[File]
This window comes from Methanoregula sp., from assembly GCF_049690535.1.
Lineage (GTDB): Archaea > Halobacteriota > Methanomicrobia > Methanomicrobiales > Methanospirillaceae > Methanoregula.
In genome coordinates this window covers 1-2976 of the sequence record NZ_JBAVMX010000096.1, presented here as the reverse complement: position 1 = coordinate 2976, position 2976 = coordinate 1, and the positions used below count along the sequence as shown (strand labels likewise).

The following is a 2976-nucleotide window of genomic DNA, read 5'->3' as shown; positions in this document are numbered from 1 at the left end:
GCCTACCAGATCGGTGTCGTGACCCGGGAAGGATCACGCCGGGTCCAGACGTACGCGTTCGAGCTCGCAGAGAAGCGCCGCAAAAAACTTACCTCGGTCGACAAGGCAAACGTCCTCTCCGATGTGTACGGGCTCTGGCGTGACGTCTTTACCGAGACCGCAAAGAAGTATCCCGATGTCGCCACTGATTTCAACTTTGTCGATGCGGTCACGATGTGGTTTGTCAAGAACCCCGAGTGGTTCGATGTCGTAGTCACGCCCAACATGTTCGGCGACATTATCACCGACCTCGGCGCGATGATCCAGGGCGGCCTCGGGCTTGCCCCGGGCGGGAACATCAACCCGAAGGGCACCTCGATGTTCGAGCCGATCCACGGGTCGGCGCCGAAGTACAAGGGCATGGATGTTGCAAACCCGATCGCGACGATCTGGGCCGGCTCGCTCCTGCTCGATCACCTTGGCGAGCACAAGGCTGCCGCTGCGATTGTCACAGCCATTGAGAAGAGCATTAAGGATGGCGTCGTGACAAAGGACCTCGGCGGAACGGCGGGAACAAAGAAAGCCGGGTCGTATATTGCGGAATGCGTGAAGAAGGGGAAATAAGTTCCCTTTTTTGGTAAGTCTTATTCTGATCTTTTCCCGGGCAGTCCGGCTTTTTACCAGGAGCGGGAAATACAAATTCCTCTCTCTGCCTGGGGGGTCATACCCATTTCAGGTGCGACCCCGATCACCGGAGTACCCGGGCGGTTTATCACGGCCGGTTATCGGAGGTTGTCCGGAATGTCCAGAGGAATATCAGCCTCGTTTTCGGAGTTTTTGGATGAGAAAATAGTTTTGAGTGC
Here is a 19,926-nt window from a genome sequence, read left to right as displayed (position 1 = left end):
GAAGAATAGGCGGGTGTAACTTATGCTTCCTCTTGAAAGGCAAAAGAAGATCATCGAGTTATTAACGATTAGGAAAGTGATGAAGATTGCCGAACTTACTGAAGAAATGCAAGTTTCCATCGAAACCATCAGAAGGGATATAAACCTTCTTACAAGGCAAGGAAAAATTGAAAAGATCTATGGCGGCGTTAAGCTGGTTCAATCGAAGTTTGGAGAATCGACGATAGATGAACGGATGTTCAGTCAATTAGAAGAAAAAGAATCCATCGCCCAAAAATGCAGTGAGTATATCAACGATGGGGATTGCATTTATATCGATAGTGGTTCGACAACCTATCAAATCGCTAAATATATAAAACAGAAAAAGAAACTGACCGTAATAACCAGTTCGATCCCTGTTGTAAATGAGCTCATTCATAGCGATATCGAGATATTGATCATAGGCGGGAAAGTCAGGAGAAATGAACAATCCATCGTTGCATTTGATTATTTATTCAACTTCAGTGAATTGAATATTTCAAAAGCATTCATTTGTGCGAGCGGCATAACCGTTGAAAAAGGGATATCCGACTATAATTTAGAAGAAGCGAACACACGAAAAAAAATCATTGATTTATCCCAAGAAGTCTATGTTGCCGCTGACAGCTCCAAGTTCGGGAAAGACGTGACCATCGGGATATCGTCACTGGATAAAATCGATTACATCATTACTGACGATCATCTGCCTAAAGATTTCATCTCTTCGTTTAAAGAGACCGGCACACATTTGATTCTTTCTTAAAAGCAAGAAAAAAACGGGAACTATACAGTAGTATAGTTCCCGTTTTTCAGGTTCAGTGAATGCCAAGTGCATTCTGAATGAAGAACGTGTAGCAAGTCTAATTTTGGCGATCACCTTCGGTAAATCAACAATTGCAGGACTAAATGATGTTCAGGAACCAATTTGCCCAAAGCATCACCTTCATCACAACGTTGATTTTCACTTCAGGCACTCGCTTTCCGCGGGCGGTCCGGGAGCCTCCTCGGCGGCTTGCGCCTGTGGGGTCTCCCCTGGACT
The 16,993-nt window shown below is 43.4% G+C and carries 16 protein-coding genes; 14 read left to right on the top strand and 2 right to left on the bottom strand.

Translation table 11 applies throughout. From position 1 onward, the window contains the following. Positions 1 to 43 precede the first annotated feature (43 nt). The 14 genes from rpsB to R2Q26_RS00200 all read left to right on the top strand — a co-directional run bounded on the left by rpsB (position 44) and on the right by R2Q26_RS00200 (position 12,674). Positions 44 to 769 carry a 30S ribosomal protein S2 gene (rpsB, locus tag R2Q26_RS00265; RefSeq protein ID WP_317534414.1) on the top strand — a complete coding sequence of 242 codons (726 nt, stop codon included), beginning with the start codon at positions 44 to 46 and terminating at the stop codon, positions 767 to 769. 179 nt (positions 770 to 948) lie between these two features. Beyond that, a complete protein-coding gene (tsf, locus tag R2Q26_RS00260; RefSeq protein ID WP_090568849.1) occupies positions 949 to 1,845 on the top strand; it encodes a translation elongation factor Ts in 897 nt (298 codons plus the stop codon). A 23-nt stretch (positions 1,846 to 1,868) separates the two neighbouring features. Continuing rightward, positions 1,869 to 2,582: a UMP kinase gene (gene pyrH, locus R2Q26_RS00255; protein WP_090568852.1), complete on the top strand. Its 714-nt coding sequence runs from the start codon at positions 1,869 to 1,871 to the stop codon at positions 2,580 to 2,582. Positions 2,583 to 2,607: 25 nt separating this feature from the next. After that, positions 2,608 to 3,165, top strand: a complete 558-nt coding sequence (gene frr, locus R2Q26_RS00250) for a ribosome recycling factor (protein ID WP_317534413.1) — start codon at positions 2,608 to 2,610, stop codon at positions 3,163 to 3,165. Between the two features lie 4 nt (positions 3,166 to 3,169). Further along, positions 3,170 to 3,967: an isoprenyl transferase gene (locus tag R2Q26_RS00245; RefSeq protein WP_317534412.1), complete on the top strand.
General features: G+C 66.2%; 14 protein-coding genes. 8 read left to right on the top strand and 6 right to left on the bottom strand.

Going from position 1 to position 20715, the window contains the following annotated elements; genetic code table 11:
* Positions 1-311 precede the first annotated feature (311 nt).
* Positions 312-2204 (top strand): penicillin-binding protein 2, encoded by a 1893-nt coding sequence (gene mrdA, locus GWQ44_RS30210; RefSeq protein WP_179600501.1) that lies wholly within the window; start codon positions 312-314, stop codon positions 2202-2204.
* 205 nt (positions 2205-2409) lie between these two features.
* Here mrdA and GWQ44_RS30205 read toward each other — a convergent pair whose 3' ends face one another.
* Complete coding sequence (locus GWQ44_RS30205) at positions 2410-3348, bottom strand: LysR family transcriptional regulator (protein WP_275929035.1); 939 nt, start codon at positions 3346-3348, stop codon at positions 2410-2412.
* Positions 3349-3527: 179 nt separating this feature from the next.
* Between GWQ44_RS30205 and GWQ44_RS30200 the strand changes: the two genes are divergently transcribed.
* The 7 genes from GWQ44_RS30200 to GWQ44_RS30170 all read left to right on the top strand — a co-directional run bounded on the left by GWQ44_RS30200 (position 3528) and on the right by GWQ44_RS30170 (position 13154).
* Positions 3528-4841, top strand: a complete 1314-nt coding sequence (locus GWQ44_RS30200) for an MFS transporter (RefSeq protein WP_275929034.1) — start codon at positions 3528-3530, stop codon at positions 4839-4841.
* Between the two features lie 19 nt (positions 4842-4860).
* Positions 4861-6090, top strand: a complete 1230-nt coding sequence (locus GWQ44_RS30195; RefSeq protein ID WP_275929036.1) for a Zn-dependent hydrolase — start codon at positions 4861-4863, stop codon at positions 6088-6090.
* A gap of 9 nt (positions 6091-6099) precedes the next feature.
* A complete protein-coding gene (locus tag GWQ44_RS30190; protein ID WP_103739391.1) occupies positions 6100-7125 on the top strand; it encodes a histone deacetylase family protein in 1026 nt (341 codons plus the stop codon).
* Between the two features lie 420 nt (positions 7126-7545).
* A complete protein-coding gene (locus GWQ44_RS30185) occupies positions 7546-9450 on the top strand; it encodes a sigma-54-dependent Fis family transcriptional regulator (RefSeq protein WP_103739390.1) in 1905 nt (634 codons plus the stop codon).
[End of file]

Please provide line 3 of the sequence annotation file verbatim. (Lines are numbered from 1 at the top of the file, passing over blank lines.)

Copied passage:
In genome coordinates this window covers 1-2976 of the sequence record NZ_JBAVMX010000096.1, presented here as the reverse complement: position 1 = coordinate 2976, position 2976 = coordinate 1, and the positions used below count along the sequence as shown (strand labels likewise).